Background: The potential for drugs of abuse to induce acute psychotic symptoms is well recognised. However, the likelihood of transition from initial substance-induced psychotic disorder (SIPD) to chronic psychosis is much less well understood. This study investigated the rate of SIPD transition to schizophrenia (F20), the time to conversion and other possible related factors.
Methods: Using data from the Scottish Morbidity Record, we examined all patients (n = 3486) since their first admission to psychiatric hospital with a diagnosis of SIPD [International Classification of Diseases, Tenth Revision (ICD-10) codes F10-F19, with third digit five] from January 1997 to July 2012. Patients were followed until first episode of schizophrenia (ICD-10 code F20, with any third digit) or July 2012. Any change in diagnosis was noted in the follow-up period, which ranged from 1 day to 15.5 years across the groups.
Results: The 15.5-year cumulative hazard rate was 17.3% (s.e. = 0.007) for a diagnosis of schizophrenia. Cannabis, stimulant, opiate and multiple drug-induced psychotic disorder were all associated with similar hazard rates. The mean time to transition to a diagnosis of schizophrenia was around 13 years, although over 50% did so within 2 years and over 80% of cases presented within 5 years of SIPD diagnosis. Risk factors included male gender, younger age and longer first admission.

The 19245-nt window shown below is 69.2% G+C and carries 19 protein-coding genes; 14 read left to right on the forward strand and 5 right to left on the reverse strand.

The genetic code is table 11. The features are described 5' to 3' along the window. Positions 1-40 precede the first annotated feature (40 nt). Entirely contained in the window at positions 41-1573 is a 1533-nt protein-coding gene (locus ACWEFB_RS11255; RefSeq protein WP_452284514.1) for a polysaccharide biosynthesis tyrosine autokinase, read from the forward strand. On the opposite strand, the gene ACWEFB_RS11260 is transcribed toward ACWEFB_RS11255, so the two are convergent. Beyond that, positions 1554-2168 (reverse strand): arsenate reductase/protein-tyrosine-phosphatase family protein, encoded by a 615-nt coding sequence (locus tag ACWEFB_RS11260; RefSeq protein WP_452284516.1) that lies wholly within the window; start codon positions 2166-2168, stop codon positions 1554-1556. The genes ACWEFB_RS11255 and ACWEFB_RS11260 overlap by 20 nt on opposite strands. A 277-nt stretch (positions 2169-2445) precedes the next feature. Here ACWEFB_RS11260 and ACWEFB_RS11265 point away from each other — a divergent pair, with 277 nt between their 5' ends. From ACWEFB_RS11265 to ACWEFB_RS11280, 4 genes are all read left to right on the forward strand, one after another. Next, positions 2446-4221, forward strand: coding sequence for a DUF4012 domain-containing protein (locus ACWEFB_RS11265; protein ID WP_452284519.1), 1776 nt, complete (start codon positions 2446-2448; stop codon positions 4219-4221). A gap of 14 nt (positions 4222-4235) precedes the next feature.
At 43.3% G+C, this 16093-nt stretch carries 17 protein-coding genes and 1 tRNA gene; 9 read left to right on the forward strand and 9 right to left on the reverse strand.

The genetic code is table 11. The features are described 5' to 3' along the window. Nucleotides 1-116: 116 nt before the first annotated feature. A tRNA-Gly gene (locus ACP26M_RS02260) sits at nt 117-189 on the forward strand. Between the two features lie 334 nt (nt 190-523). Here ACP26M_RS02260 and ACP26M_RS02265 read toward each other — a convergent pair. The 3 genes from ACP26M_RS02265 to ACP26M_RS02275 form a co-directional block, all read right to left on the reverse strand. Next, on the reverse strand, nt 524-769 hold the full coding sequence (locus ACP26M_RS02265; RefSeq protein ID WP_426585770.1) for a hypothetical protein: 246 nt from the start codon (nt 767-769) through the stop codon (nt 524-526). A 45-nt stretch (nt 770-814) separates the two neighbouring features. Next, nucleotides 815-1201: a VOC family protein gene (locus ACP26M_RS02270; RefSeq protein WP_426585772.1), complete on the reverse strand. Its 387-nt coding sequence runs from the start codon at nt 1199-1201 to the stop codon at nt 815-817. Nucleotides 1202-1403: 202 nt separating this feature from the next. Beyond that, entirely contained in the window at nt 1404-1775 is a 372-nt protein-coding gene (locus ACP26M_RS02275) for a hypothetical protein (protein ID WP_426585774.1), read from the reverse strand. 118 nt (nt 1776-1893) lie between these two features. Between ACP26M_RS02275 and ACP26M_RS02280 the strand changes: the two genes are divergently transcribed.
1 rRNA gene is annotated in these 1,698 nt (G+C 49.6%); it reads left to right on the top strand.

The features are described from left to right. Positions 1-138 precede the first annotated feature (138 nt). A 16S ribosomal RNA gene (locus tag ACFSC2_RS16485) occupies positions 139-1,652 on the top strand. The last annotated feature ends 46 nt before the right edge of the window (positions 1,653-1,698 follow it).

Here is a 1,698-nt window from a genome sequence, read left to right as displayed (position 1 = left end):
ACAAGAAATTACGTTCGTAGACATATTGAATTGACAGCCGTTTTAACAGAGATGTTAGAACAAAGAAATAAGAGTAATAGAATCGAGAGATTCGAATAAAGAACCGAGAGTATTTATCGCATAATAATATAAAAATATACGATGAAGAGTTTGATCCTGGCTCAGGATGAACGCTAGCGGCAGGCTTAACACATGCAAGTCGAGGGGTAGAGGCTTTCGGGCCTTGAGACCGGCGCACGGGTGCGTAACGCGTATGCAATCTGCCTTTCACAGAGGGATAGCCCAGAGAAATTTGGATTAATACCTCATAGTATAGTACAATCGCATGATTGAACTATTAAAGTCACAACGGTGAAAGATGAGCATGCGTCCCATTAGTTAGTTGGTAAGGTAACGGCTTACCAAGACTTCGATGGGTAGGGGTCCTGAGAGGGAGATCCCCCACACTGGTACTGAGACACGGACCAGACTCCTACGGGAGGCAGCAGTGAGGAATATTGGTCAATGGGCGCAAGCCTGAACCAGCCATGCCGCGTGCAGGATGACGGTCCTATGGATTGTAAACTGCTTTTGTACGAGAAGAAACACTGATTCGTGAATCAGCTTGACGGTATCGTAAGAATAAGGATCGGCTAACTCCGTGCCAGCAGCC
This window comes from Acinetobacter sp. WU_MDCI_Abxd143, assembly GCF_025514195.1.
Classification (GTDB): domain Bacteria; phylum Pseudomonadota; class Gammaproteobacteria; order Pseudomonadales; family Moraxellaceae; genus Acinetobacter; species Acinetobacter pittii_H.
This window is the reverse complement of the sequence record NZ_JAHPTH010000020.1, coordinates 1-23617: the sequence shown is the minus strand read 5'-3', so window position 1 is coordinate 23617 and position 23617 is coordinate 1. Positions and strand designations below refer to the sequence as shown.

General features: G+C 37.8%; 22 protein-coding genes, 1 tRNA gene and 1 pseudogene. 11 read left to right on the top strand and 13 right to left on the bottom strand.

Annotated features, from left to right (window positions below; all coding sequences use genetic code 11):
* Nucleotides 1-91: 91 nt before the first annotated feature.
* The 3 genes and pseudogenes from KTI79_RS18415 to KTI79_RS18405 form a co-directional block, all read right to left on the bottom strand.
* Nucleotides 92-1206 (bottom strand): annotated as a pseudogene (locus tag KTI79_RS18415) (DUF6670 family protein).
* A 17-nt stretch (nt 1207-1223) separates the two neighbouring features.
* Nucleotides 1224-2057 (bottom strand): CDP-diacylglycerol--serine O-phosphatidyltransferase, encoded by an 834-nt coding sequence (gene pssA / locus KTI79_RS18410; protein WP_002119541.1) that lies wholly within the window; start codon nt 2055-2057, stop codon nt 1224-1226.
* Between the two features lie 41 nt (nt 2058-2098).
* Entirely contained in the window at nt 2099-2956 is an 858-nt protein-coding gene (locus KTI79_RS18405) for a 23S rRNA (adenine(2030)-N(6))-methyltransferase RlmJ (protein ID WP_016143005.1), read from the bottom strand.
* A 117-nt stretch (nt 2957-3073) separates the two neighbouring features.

Conclusions: SIPD episodes requiring hospital admission for more than 2 weeks are more likely to be associated with later diagnosis of schizophrenia. Follow-up periods of more than 2 years are needed to detect the majority of those individuals who will ultimately develop schizophrenia.
Keywords: Chronic psychosis; psychosis; schizophrenia; substance-induced psychotic disorder.